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Showing posts from November, 2014

My First Edcamp

This past Saturday I attended my first edcamp. Our system's technology coordinator was one of the organizers. He tried to explain to us what this "unconference" would look like, but I think it might be impossible to really understand an edcamp until you've experienced one for yourself.

In the main meeting room a whiteboard was partitioned into rooms/time slots. Post-it notes were on a table in front of the whiteboard. If you had something you wanted to share or a problem you wanted to discuss, you wrote it on a post-it note and picked a room/time.

Topics included project-based learning, using Twitter in the classroom, Google Classroom, Kahoot!, and many others. Two teachers from my school introduced some of us to Adobe Voice. As sessions would meet and it became clear attendees wanted or needed more discussion about something else, another session would form. It was a neat process to watch.

Michael had suggested I pick a slot for discussing the flipped classroom, so …

Retakes and Redos

Flipping my algebra classes has been a huge part of my transformation as a teacher this year. But there's been a second change I've made that has been transformational in its own right: retakes and redos.

I've attempted various methods of redos/retakes throughout my teaching career. I've never been extremely happy with any of them. They seemed to be lots of work for me with little benefit or improvement for the kids. Many times student made significantly worse on their second attempt at a test.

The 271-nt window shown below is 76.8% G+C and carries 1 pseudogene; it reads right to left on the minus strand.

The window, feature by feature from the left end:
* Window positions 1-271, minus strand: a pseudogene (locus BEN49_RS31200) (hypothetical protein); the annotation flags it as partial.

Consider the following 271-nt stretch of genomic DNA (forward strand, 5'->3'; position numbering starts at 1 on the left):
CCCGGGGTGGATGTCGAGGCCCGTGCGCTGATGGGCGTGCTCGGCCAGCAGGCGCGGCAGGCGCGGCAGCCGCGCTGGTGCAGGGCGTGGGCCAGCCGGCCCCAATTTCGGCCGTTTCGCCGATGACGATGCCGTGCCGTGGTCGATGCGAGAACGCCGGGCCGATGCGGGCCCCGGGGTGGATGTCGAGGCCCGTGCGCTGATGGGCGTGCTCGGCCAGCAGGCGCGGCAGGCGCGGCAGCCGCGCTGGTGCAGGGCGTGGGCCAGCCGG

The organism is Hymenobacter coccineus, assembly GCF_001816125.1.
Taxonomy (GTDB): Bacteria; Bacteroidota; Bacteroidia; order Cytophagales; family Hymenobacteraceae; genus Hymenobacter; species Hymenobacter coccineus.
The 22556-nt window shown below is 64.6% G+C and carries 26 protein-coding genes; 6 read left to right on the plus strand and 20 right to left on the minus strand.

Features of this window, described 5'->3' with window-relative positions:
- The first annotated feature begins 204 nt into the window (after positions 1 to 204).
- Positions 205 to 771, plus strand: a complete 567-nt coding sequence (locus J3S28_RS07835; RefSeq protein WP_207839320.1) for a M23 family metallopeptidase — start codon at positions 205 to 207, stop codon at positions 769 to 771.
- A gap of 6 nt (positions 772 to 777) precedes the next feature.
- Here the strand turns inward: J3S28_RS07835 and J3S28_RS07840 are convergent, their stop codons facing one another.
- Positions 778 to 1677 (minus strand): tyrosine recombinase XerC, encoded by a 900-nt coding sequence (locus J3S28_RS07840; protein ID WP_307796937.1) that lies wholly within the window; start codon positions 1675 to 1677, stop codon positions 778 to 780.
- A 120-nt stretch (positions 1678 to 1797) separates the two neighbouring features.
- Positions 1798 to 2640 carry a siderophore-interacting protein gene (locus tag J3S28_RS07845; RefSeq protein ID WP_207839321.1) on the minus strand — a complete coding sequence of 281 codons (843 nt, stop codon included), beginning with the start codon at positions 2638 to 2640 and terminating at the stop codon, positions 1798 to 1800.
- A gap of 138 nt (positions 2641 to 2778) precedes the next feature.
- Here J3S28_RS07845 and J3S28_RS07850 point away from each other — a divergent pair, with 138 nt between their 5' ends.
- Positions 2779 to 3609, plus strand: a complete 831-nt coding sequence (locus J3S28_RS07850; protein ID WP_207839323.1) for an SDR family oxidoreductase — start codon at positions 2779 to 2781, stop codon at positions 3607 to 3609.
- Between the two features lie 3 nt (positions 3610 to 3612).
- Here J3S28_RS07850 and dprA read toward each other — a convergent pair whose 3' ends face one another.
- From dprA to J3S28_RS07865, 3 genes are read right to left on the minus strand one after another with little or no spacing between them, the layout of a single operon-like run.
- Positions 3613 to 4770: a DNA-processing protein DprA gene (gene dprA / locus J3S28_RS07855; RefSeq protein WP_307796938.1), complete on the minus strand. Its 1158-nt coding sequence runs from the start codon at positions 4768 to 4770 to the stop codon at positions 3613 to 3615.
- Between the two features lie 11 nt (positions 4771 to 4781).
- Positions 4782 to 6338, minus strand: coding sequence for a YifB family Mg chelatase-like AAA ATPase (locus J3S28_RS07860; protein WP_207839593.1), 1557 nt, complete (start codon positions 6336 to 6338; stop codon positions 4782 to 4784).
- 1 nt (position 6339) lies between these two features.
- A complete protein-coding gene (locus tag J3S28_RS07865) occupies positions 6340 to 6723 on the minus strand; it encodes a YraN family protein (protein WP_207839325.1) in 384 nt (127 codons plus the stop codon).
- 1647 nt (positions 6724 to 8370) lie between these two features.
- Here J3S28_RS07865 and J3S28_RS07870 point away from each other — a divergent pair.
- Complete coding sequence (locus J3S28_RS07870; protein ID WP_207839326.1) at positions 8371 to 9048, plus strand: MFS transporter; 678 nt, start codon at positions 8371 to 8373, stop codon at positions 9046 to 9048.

Last year I started to seriously consider some sort of retake policy...again. Students (and parents) were frequently interested in do-overs, but I wanted to make the effort required worth my and my students' time.

Then this past summer I discovered (via Twitter) Rick Wormeli. I read some of his books and watched some of his YouTube videos. He is a huge proponent of retakes and redos. He asks if all the "major" tests - ACT, bar exam, driver's license, others - …

Finding Joy in the Struggle

The last three weeks have been tough.

I had a wonderful Fall Break.  Time with my family, time in my favorite place on Earth (The Smoky Mountains), time to rest and recharge. The mental break was needed and enjoyed, and I was ready to go back to school and charge full-steam ahead all the way to Christmas.

I knew by looking at the calendar that the end of October all the way into the first part of December would be busy.  But I was rested; I was ready!

I was wrong.

By the end of the second week I was feeling like I had been knocked on my keister.

It was a perfect storm.  Many different circumstances came together to make these past 3 weeks the most challenging of the school year so far.

The busy schedule.  Lots of afternoon and evening activities. Two Saturdays in a row of math tournaments (all day affairs including bus travel). Sunday afternoons at school to do/finish work I was unable to finish during the week.

A topsy-turvy school schedule. Our high school volleyball girls made it …

The Too-Long Video

The weeks since Fall Break have been incredibly busy, and I haven't had time to blog! I try to record topics as blog titles as I think of them so I'll remember what I want to reflect on when I actually have a few minutes to reflect.

It happened.  I made a video that was too long.

When we returned from Fall Break, after taking the ACT Explore, we began our lessons on slope. Slope is completely new to these students, so I had a lot of "back story" to give.  I talked a LOT in the video. I taught how to find slope from a graph and using the slope formula. Our book doesn't really develop finding slope from a graph, but kids need to understand it when graphing lines in slope-intercept form, so I thought it important to spend some time on it.

There were only 3 Smart slides, but the video was over 20 minutes long.  Like right at 22 minutes. Most videos are between 12-15 minutes long.

I warned the kids ahead of time.  There were groans. "She said we would never have …